Virus Alert!

The I Love You virus was the most widespread, costly virus in computing history.  Easily surpassing the Trojan Horse and Melissa viruses, I Love You affected some 50 million e-mail accounts, 10 million PC’s, and cost upwards of $15 billion dollars in lost productivity and eradication costs.

The virus was particularly insidious and destructive.  Surprised Windows users that opened a “Love Letter” e-mail attachment with a “.vbs” suffix suddenly found that I Love You used their e-mail address books to replicate and distribute itself,  that their media files (images, video, and sounds) had been renamed, and that many of their passwords had been sent to a website in the Philippines, courtesy of the virus.  Fortunately, several arrests have been made in the Philippines, but the damage had been done.

Already, Lloyd’s of London is calling e-commerce the new risk of the 21st century and is planning “Computer Virus Insurance”.  However, businesses can do a lot more to protect themselves and their IT investments than just buy insurance.  By investing in a well-known anti-virus software package, businesses can initiate the process of virus protection and create their own insurance.  Just buying the software is not enough, though.  Virus protection is an ongoing struggle that must be waged every day.   

Anti-virus software rarely discovers viruses it has never seen before; rather it uses something called “virus definitions” to detect viruses.  When a new virus is discovered, the anti-virus software companies provide free updates to their virus definitions that allow your version of the software to detect and eradicate that virus.  This is why I Love You was so devastating – none of the anti-virus software packages knew what it was until it was too late. 

I Love You, despite being “cured”, is still around and that is why fighting viruses is an ongoing affair. People still inadvertently open the attachment and send the virus all over the world.  It has also been mimicked, copied, and transformed into several new forms.  One such form is designed to look just like an e-mail from Symantec, the makers of Norton Anti-Virus.  Nevertheless, these copycat viruses have similar characteristics to I Love You that allow the current virus definitions to catch many of them.  This is why constant updates of your virus definitions are so critical.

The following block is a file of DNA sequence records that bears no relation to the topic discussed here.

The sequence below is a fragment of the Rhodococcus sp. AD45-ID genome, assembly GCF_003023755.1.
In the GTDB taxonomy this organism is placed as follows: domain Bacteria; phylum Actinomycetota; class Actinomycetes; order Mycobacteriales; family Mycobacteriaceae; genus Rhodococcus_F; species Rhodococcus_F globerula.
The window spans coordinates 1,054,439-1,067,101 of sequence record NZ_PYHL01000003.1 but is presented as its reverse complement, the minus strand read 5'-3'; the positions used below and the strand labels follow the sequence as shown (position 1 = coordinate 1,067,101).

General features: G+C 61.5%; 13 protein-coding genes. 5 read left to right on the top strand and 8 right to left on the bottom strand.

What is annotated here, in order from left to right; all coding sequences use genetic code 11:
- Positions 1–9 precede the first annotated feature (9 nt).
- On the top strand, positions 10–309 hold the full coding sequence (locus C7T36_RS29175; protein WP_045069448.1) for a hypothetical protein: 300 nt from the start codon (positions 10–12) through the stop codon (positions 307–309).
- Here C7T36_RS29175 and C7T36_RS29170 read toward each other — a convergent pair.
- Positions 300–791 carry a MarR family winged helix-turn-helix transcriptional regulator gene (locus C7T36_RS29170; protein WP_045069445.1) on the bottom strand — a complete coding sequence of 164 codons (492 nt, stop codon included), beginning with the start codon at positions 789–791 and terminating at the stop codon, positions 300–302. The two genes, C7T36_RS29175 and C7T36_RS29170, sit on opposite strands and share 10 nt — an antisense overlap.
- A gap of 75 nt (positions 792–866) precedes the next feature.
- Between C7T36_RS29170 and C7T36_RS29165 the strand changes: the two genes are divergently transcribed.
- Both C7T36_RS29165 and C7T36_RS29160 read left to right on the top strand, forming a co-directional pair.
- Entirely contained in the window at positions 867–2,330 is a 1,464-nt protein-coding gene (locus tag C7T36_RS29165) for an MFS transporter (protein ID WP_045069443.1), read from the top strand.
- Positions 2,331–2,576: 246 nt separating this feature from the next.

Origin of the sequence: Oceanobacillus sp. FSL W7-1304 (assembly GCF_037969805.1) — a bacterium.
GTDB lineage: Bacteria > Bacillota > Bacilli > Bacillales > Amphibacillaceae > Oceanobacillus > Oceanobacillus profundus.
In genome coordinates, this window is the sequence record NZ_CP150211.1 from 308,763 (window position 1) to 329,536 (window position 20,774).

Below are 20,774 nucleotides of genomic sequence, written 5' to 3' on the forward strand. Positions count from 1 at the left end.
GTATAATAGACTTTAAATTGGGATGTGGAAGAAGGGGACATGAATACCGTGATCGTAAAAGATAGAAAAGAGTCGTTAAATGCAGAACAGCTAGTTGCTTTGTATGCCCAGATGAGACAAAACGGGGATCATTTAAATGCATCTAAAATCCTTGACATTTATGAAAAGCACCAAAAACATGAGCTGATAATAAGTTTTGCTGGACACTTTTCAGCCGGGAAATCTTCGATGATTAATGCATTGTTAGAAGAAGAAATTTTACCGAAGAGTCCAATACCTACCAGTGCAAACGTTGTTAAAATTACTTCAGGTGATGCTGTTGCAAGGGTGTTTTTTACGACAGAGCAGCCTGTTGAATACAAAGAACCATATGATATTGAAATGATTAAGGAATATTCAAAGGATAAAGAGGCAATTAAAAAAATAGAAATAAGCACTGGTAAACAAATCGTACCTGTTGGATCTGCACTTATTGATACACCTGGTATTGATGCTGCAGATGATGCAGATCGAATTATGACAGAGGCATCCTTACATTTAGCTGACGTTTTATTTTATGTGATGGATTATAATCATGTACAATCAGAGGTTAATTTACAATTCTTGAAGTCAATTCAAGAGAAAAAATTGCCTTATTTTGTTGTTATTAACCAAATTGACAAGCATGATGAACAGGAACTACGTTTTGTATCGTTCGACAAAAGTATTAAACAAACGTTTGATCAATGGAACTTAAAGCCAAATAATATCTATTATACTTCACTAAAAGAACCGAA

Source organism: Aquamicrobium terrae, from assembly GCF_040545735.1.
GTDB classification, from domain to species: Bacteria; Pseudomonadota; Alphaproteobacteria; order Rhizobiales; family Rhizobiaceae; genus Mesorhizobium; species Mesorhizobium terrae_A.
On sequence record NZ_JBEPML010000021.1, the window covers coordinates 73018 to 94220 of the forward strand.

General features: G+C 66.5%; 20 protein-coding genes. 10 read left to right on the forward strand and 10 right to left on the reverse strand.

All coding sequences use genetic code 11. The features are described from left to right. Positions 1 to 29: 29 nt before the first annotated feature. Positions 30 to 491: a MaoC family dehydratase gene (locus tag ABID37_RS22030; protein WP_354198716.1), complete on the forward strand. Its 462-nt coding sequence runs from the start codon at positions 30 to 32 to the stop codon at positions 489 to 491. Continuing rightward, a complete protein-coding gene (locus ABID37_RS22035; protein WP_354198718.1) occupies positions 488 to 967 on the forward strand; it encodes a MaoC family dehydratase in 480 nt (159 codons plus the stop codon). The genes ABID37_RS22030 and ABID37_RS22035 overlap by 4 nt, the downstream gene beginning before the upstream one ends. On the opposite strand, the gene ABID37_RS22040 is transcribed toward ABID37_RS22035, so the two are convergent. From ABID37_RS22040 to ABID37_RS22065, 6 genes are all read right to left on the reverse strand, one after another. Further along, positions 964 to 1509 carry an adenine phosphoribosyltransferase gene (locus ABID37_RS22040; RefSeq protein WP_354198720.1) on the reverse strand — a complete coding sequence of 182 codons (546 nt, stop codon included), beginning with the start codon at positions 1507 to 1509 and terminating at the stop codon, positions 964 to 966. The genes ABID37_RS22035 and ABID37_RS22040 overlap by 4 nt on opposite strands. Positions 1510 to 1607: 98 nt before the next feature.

To arm yourself in the battle against computer viruses, your best bet is to invest in a leading anti-virus product.  The big name brands are Symantec’s Norton Anti-Virus (which can be bought separately or as part of the Norton System Works suite), Computer Associates’ InoculateIT, and Network Associates’ McAfee VirusScan.  Each one of these products offers free updates to their virus definitions over the web as well as a variety of functions and specialized products for network support.  For under a thousand dollars (e.g. InoculateIT for 25 users) you can protect your entire network from virus attacks.

There are other steps you can take to protect yourself and your business from viruses.  For one thing, many of the e-mail viruses are spread through attachments.  Attachments are how programs, media, documents, and other files are sent through e-mail.  If you ever receive an attachment to an e-mail that you are not expecting or cannot identify, your best bet is not to open it. 

Ultimately, only you can prevent virus attacks.  By updating your virus definitions frequently and performing regularly scheduled scans of your entire network, you can protect your business from the kind of damage viruses cause.  And if you know you have a virus and don’t know what to do, call computer professionals like Beachwood Systems for help.           



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